Location
Chicago, IL
Stedeman said:
*In a "true ups" you will always run off the ups battery (an alternating square wave - very stable) and the ups will charges the batteries most of the time (this also means you replace the batteries more often)

In a "regular ups" you run off the line current (test and see - using a multi-meter in the ac socket watch the volts move up and down 10-20V) the ups will only kick in after you hit a thresh hold limit (it takes time to switch witch how ever unlikely can allow a temporary current over load - very short in time but still there) this may or may not cause a problem

Look to this link for more information and a few “how it work pics”

PS the reason most big company use the regular ups is the cost of replacing the batteries as apposed to the chance their could be a problem

While I agree with what you are saying, I think what the original poster would be interested in what is tried, proven, and cost effective. In other words, what power supplies are the best according to what you described and where are the best outlets to get them.

If there is a better one than the APC my company is supplying, I would be very interested in letting them know a better option.

EDIT: We don't skimp on battery costs, there are millions of dollars at stake on some of our servers, so better options are welcome, trust me. thx
 

Stedeman

The Half Asleep Member
Joined
Aug 29, 2002
Location
Lewiston Maine
In an old house situation or where you see dimming of lights when the heat turns on a true ups would give you a much safer result but if the wiring is newer, then maybe a regular ups would be alright I lived in an old house and was given life¡¦s little lesson on the subject (there are cheaper ones out there for home use, but they are still 15-30% more than a regular ups)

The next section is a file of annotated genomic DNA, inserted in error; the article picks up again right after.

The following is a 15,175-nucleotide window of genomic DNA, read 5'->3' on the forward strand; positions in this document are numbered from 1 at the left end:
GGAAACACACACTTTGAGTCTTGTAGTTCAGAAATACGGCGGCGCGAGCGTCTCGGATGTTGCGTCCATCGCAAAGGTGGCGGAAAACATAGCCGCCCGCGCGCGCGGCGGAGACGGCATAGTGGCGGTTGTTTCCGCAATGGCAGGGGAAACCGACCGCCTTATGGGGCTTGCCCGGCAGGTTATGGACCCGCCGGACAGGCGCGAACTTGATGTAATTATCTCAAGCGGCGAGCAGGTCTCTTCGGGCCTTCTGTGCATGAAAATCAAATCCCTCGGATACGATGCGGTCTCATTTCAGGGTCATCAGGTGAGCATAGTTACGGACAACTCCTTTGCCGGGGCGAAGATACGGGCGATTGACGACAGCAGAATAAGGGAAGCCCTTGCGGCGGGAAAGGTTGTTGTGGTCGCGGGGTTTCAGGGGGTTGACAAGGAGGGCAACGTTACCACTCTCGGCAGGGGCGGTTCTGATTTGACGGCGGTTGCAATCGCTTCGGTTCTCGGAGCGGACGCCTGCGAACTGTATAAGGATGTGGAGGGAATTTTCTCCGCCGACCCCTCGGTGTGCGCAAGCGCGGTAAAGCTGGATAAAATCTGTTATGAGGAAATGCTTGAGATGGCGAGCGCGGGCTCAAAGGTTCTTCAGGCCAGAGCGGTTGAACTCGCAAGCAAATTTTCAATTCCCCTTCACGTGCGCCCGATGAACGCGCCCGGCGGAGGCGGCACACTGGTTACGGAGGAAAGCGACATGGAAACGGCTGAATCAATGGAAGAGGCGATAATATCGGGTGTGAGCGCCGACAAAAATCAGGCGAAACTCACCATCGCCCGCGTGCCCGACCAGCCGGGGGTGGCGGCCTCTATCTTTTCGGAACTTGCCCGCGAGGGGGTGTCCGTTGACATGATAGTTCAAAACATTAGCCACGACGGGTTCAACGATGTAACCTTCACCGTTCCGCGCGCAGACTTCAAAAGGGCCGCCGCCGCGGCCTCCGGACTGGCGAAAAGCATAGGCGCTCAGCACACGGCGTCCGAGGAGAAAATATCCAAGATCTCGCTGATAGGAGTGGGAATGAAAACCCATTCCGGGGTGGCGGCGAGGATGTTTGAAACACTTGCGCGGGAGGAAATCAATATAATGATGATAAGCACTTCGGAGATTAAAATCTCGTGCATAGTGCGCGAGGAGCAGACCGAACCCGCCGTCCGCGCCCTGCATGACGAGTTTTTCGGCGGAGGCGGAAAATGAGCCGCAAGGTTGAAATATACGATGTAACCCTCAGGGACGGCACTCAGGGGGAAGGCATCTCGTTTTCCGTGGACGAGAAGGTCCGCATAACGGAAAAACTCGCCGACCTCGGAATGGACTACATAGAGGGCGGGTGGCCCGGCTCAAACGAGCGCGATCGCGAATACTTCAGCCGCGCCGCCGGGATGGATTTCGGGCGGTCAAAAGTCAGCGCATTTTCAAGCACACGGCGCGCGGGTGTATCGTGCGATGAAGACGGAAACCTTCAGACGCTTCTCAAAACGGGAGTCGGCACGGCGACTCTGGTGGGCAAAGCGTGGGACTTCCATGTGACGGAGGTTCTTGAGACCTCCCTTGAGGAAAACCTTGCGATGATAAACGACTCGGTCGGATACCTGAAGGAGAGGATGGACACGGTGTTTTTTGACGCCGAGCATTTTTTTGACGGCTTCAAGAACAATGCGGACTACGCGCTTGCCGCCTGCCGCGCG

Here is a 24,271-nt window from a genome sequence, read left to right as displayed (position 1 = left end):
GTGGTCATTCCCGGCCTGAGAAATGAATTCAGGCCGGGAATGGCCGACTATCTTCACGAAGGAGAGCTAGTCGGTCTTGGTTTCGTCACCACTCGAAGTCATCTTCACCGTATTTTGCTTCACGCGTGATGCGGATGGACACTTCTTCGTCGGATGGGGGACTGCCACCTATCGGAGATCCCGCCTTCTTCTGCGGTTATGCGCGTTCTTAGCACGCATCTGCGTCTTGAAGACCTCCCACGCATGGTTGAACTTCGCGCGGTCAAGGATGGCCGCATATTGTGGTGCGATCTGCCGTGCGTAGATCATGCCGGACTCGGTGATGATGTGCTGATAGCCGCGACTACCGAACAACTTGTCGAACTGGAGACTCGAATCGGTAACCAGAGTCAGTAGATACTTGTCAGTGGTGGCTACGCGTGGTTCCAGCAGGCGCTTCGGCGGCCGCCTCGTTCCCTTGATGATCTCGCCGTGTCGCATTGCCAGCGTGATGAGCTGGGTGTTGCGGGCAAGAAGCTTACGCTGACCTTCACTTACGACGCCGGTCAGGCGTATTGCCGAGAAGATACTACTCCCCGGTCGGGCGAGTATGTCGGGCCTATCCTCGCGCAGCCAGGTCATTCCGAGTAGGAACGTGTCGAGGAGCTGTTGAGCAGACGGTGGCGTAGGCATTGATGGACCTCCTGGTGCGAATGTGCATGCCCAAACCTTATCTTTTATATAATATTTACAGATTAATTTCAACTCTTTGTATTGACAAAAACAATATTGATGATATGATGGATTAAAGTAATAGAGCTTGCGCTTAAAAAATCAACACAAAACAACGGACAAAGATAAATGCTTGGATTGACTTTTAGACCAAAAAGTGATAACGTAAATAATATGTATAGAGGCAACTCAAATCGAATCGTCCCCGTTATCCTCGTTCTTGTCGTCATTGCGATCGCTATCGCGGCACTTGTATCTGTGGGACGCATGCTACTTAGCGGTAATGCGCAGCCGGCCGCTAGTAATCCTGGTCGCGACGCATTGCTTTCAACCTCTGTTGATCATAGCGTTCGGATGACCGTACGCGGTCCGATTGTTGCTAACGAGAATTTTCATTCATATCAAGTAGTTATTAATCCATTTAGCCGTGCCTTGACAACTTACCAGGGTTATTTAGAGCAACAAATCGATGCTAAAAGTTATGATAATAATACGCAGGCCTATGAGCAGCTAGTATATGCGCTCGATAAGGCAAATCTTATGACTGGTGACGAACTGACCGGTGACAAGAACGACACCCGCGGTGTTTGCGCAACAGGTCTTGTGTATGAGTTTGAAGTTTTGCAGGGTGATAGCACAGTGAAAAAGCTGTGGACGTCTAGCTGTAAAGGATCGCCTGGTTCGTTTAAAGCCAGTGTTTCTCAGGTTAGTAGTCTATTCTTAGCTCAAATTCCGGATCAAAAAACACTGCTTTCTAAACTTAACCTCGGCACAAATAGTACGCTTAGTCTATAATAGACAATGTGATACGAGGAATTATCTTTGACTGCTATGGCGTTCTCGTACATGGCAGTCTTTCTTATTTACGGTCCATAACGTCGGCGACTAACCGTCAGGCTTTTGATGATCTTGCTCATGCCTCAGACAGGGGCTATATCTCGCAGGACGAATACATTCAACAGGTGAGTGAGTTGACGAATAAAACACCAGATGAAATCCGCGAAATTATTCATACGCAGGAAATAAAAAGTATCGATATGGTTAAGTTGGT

Below is a comparison of $/V and IMHO that¡¦s why most companies will use a regular ups (remember most companies also have very good wiring and have many other forms of protection including redundant servers that a home owner doesn¡¦t have)

UPS-600A 600VA Desktop UPS+AVR w/Network inter- $ 251.00
face port. Built-in power center &
scaled LED indicators. For 386, 486
workstations, file servers.

ONL-600 600VA/500W On-line UPS with Network $ 629.00
interface port. Pure sinewave w/static
bypass switch on inverter fault or over-
load. System restartable w/o AC power.
For file servers and point-of-sale equip.


As for your company you would need a true cost analysis to determine if the cost of a true ups is better than taking the chance of your main and back up failing at the same time but, it might be worth mentioning to your higher ups if you have ever lost both at the same time (could get you a raise or bonus) if so don¡¦t forget me ;)
 

Stedeman

The Half Asleep Member
Joined
Aug 29, 2002
Location
Lewiston Maine
as for "the best outlets to get them at" always find what’s best for you online (1-2weeks) or a local place cost more but you get it now if on line I would use pricwatch and streatprices to find the best deal (and know what your looking for too)
 

Myrdhinn

Registered
Joined
Jun 25, 2002
I may be wrong but I think by the term "true ups" are the ones iwth built in line conditoners... which are rather expensive. Non-line conditioned ups's will not regulate the current so it as constant as the unit can maintain. Another option is to buy a dedicated line conditioner. Tripplite makes them and are reasonably priced if you live in a place with a lot of dirty power, brownouts, etc.
 
OP
TheNewGuy

TheNewGuy

Registered
Joined
Oct 27, 2002
just to clarify things a bit, the flickering only happens when i turn a particular device(tv for example) on. once the device is on, everything seems normal. im just concerned that this initial flickering may, in some way, be damaging my electronic devices. Today, im going to try and find a retailer that sells UPS. I will also check online.
 

Stedeman

The Half Asleep Member
Joined
Aug 29, 2002
Location
Lewiston Maine
Myrdhinn said:
I may be wrong but I think by the term "true ups" are the ones iwth built in line conditoners... which are rather expensive. Non-line conditioned ups's will not regulate the current so it as constant as the unit can maintain. Another option is to buy a dedicated line conditioner. Tripplite makes them and are reasonably priced if you live in a place with a lot of dirty power, brownouts, etc.
see this link it has a full description